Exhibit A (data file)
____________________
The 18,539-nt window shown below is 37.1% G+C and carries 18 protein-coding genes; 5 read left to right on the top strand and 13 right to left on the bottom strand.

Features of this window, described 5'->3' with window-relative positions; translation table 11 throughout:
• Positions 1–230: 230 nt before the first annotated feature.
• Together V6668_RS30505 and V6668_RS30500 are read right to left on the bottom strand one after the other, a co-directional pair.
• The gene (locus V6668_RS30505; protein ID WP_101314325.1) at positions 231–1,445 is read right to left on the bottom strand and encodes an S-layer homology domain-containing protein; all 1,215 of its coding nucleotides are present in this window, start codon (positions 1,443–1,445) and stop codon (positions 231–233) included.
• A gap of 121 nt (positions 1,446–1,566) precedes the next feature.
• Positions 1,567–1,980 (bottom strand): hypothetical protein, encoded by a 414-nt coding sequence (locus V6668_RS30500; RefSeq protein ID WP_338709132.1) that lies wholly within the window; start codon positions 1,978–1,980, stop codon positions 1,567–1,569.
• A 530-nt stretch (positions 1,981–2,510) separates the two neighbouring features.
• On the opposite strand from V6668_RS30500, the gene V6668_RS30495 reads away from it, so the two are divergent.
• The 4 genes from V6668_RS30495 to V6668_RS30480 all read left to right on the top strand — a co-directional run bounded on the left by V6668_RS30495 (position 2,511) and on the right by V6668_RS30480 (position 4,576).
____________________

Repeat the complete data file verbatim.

The 18,539-nt window shown below is 37.1% G+C and carries 18 protein-coding genes; 5 read left to right on the top strand and 13 right to left on the bottom strand.

Features of this window, described 5'->3' with window-relative positions; translation table 11 throughout:
• Positions 1–230: 230 nt before the first annotated feature.
• Together V6668_RS30505 and V6668_RS30500 are read right to left on the bottom strand one after the other, a co-directional pair.
• The gene (locus V6668_RS30505; protein ID WP_101314325.1) at positions 231–1,445 is read right to left on the bottom strand and encodes an S-layer homology domain-containing protein; all 1,215 of its coding nucleotides are present in this window, start codon (positions 1,443–1,445) and stop codon (positions 231–233) included.
• A gap of 121 nt (positions 1,446–1,566) precedes the next feature.
• Positions 1,567–1,980 (bottom strand): hypothetical protein, encoded by a 414-nt coding sequence (locus V6668_RS30500; RefSeq protein ID WP_338709132.1) that lies wholly within the window; start codon positions 1,978–1,980, stop codon positions 1,567–1,569.
• A 530-nt stretch (positions 1,981–2,510) separates the two neighbouring features.
• On the opposite strand from V6668_RS30500, the gene V6668_RS30495 reads away from it, so the two are divergent.
• The 4 genes from V6668_RS30495 to V6668_RS30480 all read left to right on the top strand — a co-directional run bounded on the left by V6668_RS30495 (position 2,511) and on the right by V6668_RS30480 (position 4,576).